CHAD dumps conservers
CHATSWORTH, Calif. - CHAD Therapeutics, the trailblazing pioneer of oxygen conservation technology, sold its conserver business to Naples, Fla.-based Inovo for $5.25 million in November, giving up the goose that never laid the hoped-for golden eggs.
Twenty years after giving birth to the conserver market, CHAD has essentially cleared the decks for entrÃ©e into the multi-billion dollar sleep market. The company hopes to begin marketing its first sleep device in early 2008.
CHAD’s decision to exit the conserver market underscores a number of truths. Sleep is booming; conservers, though not commodities, are milling about in a mature market; and not everyone is sold yet on conservers.
“The docs don’t think they work,” said Bob McCoy, managing director of Valley Inspired Products in Apple Valley, Minnesota. “They don’t seem to be aware that every home care patient uses one.”
Partly, McCoy blames the docs’s ambivalence on the lack of independent evidence-based research that proves conservers do work.
Joe Lewarski, a clinician and vice president of Invacare’s respiratory group, puts more faith in the proposition that docs believe in conservers—moreso anyway, than many respiratory therapists and nurses on the front lines.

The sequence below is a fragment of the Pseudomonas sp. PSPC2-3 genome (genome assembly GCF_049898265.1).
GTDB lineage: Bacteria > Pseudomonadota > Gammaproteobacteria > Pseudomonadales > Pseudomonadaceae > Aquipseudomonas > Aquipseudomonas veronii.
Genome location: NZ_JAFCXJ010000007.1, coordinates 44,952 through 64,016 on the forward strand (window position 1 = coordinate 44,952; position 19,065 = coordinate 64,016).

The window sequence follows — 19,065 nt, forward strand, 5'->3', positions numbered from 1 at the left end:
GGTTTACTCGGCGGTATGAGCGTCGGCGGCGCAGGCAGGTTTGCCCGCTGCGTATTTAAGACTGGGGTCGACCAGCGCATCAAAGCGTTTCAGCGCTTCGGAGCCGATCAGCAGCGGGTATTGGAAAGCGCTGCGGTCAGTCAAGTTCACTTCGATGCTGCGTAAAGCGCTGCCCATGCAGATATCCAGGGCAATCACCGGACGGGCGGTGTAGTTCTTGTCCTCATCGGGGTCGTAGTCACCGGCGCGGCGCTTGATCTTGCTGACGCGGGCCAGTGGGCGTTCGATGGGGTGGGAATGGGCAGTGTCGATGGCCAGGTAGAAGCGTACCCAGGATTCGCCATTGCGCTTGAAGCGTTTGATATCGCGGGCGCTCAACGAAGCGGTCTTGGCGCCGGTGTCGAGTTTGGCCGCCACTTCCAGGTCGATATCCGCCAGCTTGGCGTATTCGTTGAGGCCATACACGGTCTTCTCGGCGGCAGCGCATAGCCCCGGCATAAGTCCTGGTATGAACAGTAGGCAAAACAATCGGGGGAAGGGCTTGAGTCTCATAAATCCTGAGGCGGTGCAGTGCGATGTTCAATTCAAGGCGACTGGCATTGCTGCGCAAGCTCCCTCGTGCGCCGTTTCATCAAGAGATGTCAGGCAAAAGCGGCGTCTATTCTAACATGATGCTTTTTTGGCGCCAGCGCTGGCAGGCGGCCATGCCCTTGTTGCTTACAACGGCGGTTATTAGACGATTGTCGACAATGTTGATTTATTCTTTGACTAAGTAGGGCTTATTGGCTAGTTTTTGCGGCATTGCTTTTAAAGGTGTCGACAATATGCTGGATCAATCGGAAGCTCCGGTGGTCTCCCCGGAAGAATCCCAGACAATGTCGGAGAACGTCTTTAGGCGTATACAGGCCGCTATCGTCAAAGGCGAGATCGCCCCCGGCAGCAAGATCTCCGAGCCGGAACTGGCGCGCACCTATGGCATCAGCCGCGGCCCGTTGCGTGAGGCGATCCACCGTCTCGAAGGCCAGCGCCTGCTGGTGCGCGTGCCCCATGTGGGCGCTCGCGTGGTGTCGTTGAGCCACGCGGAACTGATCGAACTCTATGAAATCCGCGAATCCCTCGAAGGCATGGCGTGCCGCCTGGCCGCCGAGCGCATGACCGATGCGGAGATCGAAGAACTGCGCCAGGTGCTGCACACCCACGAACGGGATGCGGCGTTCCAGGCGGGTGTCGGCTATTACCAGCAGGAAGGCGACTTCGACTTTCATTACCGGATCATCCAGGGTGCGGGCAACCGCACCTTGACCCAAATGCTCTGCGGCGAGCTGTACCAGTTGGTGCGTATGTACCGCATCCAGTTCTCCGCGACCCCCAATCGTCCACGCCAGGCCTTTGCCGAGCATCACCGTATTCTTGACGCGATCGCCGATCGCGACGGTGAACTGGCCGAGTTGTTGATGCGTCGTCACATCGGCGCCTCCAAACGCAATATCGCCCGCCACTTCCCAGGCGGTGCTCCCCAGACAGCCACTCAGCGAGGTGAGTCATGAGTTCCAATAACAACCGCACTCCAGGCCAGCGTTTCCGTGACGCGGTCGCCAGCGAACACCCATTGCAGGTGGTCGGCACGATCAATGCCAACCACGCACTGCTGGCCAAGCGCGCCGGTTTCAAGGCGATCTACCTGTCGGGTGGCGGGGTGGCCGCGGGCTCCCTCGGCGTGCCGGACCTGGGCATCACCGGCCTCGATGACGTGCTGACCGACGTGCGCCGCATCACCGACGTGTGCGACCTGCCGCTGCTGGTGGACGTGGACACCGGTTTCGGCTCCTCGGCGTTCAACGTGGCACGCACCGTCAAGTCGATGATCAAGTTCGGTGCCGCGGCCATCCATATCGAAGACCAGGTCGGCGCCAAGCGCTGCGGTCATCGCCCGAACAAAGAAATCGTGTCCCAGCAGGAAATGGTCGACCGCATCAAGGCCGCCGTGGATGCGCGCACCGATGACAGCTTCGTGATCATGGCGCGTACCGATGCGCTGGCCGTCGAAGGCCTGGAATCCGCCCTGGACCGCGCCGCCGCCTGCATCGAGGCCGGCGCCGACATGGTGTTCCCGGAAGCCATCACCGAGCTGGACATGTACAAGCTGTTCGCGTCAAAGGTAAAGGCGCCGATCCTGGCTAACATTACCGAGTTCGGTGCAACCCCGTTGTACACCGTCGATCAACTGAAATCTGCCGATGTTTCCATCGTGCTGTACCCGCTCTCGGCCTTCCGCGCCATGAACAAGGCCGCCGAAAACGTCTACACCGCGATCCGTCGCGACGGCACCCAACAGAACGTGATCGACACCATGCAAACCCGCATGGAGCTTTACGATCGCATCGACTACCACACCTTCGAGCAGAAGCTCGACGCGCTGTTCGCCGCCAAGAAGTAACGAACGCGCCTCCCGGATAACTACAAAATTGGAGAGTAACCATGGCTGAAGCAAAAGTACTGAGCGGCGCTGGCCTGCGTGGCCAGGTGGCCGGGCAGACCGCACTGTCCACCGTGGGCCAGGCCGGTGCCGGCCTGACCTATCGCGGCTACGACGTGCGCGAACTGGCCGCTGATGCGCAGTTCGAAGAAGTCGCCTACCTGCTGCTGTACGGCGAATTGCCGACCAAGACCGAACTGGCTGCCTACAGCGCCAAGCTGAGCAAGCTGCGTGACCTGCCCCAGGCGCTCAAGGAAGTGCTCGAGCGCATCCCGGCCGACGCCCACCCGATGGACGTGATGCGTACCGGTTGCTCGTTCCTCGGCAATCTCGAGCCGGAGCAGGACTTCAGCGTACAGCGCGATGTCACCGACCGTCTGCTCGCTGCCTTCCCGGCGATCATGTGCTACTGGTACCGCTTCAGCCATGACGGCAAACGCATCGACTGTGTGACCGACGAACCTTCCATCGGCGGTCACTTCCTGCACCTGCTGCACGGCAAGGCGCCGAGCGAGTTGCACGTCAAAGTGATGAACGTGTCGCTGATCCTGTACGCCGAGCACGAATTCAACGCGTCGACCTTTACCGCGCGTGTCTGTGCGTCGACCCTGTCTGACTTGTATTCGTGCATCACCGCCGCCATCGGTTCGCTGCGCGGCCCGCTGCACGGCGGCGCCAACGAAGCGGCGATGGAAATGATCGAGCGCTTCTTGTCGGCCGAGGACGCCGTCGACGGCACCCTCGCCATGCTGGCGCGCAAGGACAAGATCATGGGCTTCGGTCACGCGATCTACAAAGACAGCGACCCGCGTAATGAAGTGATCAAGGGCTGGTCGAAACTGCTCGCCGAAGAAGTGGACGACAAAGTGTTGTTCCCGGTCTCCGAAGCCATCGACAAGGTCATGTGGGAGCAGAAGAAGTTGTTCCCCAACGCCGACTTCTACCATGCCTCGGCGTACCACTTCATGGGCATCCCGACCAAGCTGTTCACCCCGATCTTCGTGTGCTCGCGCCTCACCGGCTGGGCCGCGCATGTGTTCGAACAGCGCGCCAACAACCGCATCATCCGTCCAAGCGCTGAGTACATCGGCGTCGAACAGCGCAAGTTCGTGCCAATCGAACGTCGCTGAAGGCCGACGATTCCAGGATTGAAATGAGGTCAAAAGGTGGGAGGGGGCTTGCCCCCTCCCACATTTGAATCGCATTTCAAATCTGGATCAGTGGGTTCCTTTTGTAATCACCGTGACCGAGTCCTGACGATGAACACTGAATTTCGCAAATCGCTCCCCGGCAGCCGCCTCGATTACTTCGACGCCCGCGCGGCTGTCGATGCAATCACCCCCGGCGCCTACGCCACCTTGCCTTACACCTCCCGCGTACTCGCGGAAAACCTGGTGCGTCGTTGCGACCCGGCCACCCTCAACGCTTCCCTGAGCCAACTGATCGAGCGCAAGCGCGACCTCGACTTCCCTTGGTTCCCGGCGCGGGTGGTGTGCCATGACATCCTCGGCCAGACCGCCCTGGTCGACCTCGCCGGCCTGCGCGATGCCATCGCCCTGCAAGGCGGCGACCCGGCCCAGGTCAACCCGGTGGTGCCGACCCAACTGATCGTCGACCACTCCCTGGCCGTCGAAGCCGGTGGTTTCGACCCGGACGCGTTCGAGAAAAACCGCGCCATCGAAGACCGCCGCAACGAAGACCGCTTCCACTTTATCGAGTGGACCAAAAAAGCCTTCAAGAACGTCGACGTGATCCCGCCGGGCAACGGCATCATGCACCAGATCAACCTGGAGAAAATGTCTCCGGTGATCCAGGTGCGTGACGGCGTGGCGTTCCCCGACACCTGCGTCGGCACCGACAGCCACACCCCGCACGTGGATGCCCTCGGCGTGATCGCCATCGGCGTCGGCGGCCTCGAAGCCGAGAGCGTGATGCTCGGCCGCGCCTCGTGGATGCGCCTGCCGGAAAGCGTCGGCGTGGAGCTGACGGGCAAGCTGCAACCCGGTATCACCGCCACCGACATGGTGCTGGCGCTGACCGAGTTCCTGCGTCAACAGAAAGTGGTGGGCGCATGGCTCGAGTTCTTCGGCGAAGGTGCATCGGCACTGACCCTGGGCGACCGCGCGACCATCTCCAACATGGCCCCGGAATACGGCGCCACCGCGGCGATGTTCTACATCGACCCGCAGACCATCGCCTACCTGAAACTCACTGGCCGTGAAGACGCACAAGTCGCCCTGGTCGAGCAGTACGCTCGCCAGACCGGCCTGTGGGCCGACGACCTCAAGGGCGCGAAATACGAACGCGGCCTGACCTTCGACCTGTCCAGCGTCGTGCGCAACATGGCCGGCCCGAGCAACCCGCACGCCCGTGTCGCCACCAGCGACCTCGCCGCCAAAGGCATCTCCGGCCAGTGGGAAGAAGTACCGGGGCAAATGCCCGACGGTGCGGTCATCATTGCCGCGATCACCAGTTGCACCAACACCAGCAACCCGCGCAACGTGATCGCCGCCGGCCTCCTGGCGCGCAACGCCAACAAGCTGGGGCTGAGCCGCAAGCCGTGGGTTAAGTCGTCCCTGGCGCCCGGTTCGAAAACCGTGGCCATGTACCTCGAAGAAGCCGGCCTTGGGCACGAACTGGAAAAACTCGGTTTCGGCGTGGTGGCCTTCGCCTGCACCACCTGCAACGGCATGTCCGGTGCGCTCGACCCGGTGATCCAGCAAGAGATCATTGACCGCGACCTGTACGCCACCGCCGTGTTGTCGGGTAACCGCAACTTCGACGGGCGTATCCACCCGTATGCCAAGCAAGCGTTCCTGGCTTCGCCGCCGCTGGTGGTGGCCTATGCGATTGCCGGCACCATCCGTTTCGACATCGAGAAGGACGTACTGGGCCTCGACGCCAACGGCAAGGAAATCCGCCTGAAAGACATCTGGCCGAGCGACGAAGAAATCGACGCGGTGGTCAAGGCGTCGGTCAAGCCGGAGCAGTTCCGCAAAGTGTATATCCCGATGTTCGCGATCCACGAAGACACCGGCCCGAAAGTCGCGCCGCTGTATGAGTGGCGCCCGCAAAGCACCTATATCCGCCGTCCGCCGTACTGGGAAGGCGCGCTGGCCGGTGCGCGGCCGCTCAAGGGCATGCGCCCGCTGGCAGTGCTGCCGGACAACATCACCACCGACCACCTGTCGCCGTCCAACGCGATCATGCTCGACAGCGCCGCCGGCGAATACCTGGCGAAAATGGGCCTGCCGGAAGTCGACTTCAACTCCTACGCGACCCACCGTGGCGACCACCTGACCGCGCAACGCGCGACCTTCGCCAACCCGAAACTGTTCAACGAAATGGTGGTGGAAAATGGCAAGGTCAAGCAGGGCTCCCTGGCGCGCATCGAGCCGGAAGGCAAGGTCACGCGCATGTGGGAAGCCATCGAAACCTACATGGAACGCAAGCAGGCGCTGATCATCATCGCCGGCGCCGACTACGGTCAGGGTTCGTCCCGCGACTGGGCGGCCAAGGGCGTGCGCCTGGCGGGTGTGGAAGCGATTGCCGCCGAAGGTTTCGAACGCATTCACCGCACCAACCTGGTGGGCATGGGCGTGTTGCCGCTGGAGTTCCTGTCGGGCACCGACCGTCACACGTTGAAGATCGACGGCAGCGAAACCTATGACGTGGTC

Neither researchers nor clinicians see traditional conservers going away any time soon, not so long as age-old concentrators and gas tanks rule the market.
“I remember way back at Medtarde when there were 30 concentrator manufacturers and three conservers,” said McCoy. “Now that’s flipped.”
“In 1997, very few were using conservers,” said Lewarski. “Now they’re a major part of everyone’s business.”
In part, conservers have fallen prey to new technology. The more patients and providers adopt portable oxygen concentrators with built-in conservation technology, for example, the more the traditional conserver market dims.
“Ten years ago, conservers were growing by leaps and bounds,” said Lewarski. “Now that market has matured. Lots of product have entered into the market and new technologies, as well.”